This is a part-time program, and requires a commitment of [2 working days per month] + [2 weekend days] = [4 total days per month].
The study schedule is great because it affords me the opportunity to learn while focusing on the main objective of running and growing my startup, CardBoard Live.
I haven’t been in the classroom for 15 years. But what’s different now vs. back then is that I now know what I want out of my education. I have accumulated a lot of lived experience to help me figure out how best to learn.
The first month, December, has been absolutely fantastic. I’ve certainly made the right choice and my classmates are great. Looking forward to learning from everyone in 2021 and beyond.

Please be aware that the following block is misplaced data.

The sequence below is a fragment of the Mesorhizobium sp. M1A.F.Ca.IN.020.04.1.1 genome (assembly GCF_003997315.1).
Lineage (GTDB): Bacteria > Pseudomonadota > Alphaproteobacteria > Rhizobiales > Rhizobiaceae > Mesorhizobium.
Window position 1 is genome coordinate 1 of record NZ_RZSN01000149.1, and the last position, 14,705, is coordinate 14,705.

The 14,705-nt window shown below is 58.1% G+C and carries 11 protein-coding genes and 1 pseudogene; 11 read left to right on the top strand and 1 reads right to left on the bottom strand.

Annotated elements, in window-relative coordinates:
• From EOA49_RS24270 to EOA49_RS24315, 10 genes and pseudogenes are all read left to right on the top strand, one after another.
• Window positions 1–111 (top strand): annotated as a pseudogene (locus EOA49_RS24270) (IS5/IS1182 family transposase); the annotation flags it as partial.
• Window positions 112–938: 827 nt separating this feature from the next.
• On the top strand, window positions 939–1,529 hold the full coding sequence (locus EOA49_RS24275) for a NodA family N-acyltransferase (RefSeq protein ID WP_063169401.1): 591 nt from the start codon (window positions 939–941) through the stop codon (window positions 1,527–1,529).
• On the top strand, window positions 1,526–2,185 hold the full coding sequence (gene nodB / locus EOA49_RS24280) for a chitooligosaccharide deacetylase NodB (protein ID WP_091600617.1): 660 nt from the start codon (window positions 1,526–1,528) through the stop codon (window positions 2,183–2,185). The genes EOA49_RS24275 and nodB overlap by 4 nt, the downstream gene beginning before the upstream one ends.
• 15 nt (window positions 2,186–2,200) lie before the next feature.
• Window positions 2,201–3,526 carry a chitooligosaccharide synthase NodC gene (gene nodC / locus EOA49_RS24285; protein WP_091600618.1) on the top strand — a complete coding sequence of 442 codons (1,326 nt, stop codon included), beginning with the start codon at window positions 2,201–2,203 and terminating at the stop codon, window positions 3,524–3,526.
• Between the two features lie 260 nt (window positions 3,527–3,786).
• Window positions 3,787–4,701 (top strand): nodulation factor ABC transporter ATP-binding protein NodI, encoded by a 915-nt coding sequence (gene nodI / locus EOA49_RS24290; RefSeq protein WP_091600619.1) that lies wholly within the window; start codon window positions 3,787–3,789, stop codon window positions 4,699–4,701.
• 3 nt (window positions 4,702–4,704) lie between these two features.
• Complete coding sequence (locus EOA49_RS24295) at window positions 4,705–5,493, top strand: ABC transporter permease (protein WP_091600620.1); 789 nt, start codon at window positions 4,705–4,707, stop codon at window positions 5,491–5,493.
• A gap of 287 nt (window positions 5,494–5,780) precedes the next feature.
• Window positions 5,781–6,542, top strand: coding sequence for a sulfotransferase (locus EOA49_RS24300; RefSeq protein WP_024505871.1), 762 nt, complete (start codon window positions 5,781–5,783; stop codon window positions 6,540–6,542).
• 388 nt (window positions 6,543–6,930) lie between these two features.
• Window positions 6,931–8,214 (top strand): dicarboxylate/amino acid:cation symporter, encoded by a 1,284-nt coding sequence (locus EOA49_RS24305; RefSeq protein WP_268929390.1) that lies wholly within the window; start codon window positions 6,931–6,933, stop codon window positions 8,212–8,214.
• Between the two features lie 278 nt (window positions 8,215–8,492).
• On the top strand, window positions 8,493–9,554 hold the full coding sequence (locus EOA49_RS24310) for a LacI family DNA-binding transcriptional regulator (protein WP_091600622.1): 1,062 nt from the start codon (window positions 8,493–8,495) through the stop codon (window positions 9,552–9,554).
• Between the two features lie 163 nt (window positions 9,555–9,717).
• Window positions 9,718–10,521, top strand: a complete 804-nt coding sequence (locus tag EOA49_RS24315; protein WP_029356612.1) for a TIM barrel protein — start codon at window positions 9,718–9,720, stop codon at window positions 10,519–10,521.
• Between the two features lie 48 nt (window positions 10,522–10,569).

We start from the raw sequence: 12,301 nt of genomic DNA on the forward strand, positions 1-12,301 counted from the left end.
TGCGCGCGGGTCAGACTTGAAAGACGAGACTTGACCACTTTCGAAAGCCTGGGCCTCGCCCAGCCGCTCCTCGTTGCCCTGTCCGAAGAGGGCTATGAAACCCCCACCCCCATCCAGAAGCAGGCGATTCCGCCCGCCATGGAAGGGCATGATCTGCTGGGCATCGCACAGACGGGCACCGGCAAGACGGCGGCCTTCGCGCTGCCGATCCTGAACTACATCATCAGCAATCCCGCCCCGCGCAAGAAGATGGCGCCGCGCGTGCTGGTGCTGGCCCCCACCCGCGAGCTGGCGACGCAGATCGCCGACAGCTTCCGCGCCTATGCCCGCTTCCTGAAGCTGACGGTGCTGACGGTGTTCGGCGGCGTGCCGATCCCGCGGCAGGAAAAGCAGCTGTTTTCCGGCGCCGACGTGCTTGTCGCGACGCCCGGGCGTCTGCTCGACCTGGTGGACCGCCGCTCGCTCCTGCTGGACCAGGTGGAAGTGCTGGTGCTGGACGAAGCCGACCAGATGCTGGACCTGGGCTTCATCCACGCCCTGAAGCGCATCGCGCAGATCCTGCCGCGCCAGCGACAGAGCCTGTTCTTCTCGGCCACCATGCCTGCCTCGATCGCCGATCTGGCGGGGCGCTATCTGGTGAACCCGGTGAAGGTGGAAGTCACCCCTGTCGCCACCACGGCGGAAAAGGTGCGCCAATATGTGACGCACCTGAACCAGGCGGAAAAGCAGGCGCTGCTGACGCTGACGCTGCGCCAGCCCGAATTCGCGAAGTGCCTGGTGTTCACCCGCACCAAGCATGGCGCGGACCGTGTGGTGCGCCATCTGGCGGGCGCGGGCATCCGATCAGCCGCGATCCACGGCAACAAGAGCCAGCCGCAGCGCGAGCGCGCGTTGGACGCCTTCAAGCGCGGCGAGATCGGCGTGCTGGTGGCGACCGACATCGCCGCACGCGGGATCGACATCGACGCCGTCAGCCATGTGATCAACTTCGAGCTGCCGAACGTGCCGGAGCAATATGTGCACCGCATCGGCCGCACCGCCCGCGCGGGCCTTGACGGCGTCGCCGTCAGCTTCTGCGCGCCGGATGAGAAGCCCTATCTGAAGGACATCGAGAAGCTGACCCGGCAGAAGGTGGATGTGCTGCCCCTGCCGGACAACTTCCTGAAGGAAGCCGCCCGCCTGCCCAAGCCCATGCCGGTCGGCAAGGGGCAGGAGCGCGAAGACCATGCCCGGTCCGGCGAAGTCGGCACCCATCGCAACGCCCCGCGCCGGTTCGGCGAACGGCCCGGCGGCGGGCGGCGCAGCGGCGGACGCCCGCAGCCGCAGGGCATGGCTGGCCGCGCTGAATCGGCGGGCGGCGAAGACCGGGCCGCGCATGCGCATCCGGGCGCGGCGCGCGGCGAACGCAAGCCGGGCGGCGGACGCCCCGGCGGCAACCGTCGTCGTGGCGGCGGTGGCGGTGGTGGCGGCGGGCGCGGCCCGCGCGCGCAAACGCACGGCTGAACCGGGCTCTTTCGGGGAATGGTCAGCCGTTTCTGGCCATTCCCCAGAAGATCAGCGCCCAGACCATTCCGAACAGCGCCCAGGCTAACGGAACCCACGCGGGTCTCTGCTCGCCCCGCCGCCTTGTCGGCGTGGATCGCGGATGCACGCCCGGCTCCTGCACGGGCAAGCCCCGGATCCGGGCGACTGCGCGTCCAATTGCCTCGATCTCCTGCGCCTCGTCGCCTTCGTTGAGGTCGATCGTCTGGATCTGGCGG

I am well aware that socializing is important. In some respects, throwing myself into this environment and having to (gasp!) talk to strangers is my way of challenging myself. I need to get more uncomfortable, get out there, and learn by joining different clubs and social activities.
Books read this year
Sorted alphabetically by author
** = my favorites of the year
- Quiet: The Power of Introverts in a World That Can’t Stop Talking (Cain)
- This is esports: An Insider’s Guide to the World of Pro Gaming (Chaloner)
- Influence: The Psychology of Persuasion (Cialdini)
- Range: Why Generalists Triumph in a Specialized World (Epstein)
- The Righteous Mind: Why Good People Are Divided by Politics and Religion (Haidt)
- Playing for Keeps: Michael Jordan and the World He Made (Halberstam)
- Economics in One Lesson (Hazlitt)
- A Guide to the Good Life: The Ancient Art of Stoic Joy (Irvine)